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Thursday, September 27, 2012

Stuart HS community launches project to clean up Stuart Park

J.E.B Stuart High School teacher Lauren Kinne, along with students and volunteers, will be spending three mornings during the next few weeks cleaning up Stuart Park, and the public is invited to join them.

The first activity of the J.E.B. Stuart Park Rejuvenation Project takes places Saturday, Sept. 29, 9:30 a.m.-12:30 p.m. Stuart students in the National Science Honor Society, Raiders for the Planet, and Ingenium will be at the park taking out invasive species to make room for native plants.

“We are hoping to involve all levels of the Stuart pyramid from elementary school to middle school to high school, as well as community stakeholders, in order to promote environmental stewardship,” says Kinne, a biology teacher currently on maternity leave.

The next cleanup will be Saturday, Oct. 13, with Stuart High School mentors and students and parents from Bailey’s Elementary School and Glasgow Middle School. Students and volunteers from all three schools plus the Bailey’s Crossroads Rotary Club will participate in the third and final clean up on Saturday, Oct. 27.

Kinne says the volunteers will hand-pull as many invasive species as possible from an area in Stuart Park next to Peace Valley Lane. Trash bags, a wheelbarrow, and Tecnu (in case anyone gets exposed to poison ivy), will be available. Volunteers are encouraged to bring their own work gloves and clippers.

The project is supported by a grant U.S. Forest Service. It is also supported by the Bailey’s Crossroads Rotary Club, Fairfax County Park Authority, and Stuart High School.

Stuart Park is adjacent to the high school and several sports teams, including the tennis and softball teams, use the facilities at the park, although it is owned by the Park Authority.

The forested area of park used to contain a cross country route, as well as paths to a stream where students conducted scientific inquiry labs on water quality, Kinne notes. Over the years, invasive species overtook the parkland, and eventually it became so overgrown, students no longer had access to the stream.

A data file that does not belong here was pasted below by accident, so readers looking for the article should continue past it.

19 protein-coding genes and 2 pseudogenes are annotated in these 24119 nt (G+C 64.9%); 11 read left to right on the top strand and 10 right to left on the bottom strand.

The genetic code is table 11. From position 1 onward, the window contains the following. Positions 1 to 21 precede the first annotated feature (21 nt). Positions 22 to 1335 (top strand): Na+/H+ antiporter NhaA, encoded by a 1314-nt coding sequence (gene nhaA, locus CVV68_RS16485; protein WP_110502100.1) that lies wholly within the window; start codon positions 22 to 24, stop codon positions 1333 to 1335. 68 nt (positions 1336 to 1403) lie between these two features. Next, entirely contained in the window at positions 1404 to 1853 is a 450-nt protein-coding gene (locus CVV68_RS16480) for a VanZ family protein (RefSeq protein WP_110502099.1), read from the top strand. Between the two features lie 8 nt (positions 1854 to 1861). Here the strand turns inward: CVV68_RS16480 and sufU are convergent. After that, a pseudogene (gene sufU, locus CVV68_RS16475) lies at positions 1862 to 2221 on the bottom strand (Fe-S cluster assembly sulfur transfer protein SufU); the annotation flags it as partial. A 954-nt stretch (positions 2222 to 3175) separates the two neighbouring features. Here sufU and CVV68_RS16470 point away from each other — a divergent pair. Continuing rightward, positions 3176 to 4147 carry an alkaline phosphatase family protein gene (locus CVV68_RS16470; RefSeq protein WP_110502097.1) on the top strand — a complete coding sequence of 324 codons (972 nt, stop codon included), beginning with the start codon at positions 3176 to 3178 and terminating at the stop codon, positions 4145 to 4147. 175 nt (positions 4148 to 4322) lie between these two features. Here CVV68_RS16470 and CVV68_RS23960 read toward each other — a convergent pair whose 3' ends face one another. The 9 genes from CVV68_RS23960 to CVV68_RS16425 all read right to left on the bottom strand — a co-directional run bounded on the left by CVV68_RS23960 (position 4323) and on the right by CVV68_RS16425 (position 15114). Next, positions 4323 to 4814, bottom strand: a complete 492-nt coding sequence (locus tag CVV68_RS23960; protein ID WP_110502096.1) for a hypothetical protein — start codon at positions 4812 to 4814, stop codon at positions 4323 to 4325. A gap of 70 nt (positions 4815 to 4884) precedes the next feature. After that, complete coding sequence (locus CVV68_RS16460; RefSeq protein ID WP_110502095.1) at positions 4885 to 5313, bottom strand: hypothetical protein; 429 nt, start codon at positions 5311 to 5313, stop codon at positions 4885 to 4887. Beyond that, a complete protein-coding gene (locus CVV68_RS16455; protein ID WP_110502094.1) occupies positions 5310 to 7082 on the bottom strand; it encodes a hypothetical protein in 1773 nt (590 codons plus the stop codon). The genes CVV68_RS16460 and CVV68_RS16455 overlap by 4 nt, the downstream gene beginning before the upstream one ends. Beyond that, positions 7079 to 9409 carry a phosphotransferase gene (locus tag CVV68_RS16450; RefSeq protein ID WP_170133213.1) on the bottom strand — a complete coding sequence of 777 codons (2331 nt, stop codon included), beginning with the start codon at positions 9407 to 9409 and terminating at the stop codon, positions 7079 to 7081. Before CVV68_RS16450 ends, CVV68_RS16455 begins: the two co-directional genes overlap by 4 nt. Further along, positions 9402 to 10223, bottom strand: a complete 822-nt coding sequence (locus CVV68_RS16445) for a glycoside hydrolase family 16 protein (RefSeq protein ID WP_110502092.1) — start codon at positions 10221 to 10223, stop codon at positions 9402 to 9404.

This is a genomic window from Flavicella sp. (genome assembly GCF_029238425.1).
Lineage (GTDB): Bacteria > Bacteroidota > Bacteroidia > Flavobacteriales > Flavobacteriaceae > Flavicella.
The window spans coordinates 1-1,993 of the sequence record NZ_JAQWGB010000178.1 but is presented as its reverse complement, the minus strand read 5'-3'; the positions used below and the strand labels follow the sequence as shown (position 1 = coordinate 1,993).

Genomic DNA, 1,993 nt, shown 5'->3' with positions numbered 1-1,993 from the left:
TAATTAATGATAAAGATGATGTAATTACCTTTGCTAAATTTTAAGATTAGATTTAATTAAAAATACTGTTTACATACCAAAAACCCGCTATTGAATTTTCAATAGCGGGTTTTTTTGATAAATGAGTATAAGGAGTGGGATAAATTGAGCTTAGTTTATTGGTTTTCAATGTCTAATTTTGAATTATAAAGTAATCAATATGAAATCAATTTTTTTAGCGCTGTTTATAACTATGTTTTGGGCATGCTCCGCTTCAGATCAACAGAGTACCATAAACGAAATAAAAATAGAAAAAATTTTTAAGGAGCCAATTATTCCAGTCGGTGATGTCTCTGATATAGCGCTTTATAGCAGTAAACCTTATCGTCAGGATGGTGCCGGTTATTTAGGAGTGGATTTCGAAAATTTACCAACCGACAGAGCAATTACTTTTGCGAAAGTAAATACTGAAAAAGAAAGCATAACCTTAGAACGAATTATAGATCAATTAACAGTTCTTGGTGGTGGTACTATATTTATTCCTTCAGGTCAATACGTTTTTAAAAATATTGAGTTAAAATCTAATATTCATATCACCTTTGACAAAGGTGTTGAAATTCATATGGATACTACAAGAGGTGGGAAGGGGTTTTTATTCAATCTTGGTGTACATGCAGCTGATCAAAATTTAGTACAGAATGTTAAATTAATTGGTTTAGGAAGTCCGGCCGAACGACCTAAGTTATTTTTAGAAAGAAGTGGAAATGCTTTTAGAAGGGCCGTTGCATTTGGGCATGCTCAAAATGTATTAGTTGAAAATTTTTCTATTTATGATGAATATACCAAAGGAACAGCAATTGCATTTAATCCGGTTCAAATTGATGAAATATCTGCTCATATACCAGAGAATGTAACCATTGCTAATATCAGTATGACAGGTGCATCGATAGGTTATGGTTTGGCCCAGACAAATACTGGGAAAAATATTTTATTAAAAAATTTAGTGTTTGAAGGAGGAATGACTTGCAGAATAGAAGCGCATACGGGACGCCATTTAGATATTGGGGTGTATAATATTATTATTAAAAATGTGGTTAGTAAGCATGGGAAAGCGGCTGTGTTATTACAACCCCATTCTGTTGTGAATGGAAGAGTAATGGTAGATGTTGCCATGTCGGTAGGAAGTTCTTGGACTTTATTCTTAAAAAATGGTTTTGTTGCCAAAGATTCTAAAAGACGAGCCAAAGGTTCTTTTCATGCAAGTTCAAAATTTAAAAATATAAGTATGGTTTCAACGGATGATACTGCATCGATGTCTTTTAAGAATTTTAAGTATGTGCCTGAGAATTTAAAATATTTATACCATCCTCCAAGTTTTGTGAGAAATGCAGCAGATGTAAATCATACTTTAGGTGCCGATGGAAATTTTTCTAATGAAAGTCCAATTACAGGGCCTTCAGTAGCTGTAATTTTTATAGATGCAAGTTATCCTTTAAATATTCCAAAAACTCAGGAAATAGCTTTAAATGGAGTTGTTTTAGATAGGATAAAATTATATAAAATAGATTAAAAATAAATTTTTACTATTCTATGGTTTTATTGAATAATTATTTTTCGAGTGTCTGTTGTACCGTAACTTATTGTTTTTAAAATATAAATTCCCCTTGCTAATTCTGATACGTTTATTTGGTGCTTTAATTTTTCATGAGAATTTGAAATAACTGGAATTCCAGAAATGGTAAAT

Kinne’s short-term goals include the removal of invasive species, particularly English ivy, porcelain berry, and knotweed, and the gradual planting of native species. The long-term goal is to create an outdoor educational space to support learning about the environment for students and community members.

Kinne believes the increasing deterioration of the environment means it’s more crucial than ever to educate youths to be ecologically literate, connected to nature, and dedicated to making environmentally conscious decisions.

“This project will span many, many years, as the park is extremely overgrown and very large,” she says. “However, the end goal of a parkland full of native species for community members and students to enjoy is well worth the effort.”


  1. Good Job you!!!!

  2. Wow, this is a great story and inspiring not only for the students but for all of us who want to save our environment. Go students, volunteers, and teacher Linne!

  3. Tough job ahead for everyone. The forest has been completely overrun by invasive vines that are choking the trees. As a neighbor (and also a volunteer), I'm hopeful we can still save the forest, but we need lots of hands! Come help if you can.